than in some of the more popular retrievers.
The Curly Coat is possessed of an imperturbable temperament. Even tempered, this dog is intensely loyal and
will be protective of the family while maintaining unfailingly good manners to humans likewise mannered. Curlies tend to be
reserved rather than extroverted with strangers. However, this reserve can be shed rather dramatically when someone the dog
knows and loves approaches! Curly Coats are very slow to mature and this should be taken into account when training them.
They are always quick and intelligent, however, so tailoring your training into multiple, short, and interesting sessions
will yield the best results over time. Of course, not all Curlies are paragons of virtue.
The curly is an active dog, with a great sense of fun. They are well balanced
and slightly longer than tall. They are also distinguished from all the other retrievers both in temperament, being slightly
more aloof with strangers, although a protective and loyal family dog, to their distinctive tightly curled, dull coat, which
is impenetrable to water. The face and front of legs remains straight haired. They are the tallest of the retrievers ideally
being 27” for a male and 25” for a female. They are slow to mature and this needs to be taken into account when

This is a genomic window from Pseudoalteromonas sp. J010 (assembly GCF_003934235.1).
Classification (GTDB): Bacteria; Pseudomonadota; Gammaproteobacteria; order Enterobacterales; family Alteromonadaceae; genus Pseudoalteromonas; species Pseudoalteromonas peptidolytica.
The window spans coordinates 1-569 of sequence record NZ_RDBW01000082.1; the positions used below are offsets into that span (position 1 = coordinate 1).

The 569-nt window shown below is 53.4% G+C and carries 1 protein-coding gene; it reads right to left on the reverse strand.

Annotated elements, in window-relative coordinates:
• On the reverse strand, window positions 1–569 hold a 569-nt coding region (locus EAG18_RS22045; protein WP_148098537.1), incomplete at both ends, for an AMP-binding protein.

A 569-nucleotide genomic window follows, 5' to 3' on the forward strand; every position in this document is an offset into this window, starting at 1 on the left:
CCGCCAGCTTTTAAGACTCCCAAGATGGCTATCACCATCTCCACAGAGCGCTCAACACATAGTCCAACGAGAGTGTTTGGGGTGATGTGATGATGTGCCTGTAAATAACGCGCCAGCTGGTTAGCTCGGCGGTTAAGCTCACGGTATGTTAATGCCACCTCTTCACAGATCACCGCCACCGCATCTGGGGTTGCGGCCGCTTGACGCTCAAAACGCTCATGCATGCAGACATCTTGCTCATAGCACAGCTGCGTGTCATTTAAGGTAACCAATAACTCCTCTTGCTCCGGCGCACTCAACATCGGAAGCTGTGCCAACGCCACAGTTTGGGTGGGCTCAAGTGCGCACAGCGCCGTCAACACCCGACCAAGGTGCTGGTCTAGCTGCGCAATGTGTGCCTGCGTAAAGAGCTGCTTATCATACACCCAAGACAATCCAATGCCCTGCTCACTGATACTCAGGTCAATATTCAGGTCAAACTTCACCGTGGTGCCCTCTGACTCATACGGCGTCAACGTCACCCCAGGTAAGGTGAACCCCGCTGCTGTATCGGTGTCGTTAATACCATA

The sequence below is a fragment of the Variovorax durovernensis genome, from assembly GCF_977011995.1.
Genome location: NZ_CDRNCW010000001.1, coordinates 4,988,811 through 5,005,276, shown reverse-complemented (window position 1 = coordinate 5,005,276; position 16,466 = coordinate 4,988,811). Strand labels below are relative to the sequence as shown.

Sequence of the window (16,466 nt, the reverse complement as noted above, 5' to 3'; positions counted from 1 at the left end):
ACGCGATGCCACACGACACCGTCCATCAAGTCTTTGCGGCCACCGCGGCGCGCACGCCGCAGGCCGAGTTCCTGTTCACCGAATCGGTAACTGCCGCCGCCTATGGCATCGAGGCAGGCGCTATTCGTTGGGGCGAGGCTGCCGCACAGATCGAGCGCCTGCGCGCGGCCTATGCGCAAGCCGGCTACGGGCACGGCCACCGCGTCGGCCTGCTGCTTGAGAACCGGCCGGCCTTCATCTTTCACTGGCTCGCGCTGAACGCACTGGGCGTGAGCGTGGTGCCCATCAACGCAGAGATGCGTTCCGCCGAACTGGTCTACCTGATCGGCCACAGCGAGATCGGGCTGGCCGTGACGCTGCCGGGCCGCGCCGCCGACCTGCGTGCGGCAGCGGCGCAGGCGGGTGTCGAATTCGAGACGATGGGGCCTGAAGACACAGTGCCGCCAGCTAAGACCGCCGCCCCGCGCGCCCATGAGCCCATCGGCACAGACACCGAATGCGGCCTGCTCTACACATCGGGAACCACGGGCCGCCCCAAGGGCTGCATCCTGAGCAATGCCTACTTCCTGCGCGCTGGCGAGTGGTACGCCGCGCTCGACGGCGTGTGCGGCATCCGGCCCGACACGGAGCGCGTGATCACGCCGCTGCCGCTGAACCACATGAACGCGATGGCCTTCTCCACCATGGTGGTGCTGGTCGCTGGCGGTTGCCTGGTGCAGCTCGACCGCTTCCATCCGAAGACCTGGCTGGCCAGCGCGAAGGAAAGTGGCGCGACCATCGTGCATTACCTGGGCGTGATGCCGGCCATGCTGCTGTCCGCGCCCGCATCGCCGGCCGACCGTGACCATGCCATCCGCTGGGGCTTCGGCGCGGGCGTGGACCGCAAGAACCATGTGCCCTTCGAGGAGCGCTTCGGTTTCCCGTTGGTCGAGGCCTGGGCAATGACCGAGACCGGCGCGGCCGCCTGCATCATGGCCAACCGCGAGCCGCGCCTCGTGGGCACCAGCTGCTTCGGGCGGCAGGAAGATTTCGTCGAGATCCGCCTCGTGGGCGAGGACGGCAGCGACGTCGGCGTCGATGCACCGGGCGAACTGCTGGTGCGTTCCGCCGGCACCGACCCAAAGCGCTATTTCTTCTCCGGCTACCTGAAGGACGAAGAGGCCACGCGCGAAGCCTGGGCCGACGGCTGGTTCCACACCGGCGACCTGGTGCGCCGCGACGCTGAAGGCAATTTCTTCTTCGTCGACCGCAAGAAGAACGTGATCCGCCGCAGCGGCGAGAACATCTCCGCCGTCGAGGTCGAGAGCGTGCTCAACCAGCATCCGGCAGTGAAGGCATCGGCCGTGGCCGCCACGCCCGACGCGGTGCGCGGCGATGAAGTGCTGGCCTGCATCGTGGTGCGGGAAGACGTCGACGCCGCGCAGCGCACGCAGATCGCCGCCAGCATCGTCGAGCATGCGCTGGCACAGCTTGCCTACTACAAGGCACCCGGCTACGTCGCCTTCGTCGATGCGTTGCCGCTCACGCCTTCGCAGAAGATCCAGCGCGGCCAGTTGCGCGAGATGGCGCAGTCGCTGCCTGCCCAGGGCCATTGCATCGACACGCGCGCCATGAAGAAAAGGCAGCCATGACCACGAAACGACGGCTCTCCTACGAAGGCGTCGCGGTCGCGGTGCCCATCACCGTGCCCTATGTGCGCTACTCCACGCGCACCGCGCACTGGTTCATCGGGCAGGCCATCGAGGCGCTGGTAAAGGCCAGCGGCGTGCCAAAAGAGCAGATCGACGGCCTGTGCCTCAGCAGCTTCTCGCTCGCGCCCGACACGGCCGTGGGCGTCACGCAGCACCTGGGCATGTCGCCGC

any training is given. They are highly intelligent dogs and their brains need to be used to the full. Although their coat
is so distinctive it is virtually trouble free, no daily/ weekly brushing or combing is required (although this can be helpful
when they do moult) Damp the coat down once a week, massaging it with the fingers and patting flat is all that is required.
Curlies cannot be kept out of the water and are great natural swimmers. You should exercise due sensibility when introducing
a puppy to water. Never throw the pup into the water: allow him to approach the water himself on a gently sloping entry with
plenty of shallow water with little or no current. As he gains confidence, he will be splashing about in no time. If an adult
dog is around to encourage the pup, he will probably be swimming before you (or he) know it!
The Curly is an erect, alert, self-confident dog. In motion, all parts
blend into a smooth, powerful, harmonious symmetry. A correctly built and tempered Curly will work as long as there is work
to be done, retrieving both fur and feather in the heaviest of cover and the iciest of waters. To work all day a Curly must
be balanced and sound, strong and robust, and quick and agile.
Dock jumping is probably one of the safest dog sports out there. There’s no real pressure on the joints, as the dogs
are landing in water, which is especially good for older dogs. There’s also no training required to participate, unlike
most other dog sports; you can just come out and try it with your dog. Some are very competitive and do lots of training and
conditioning for their dogs. Others just see it as another way to have a fun time with their dogs and meet a lot of fellow
Please follow us on Facebook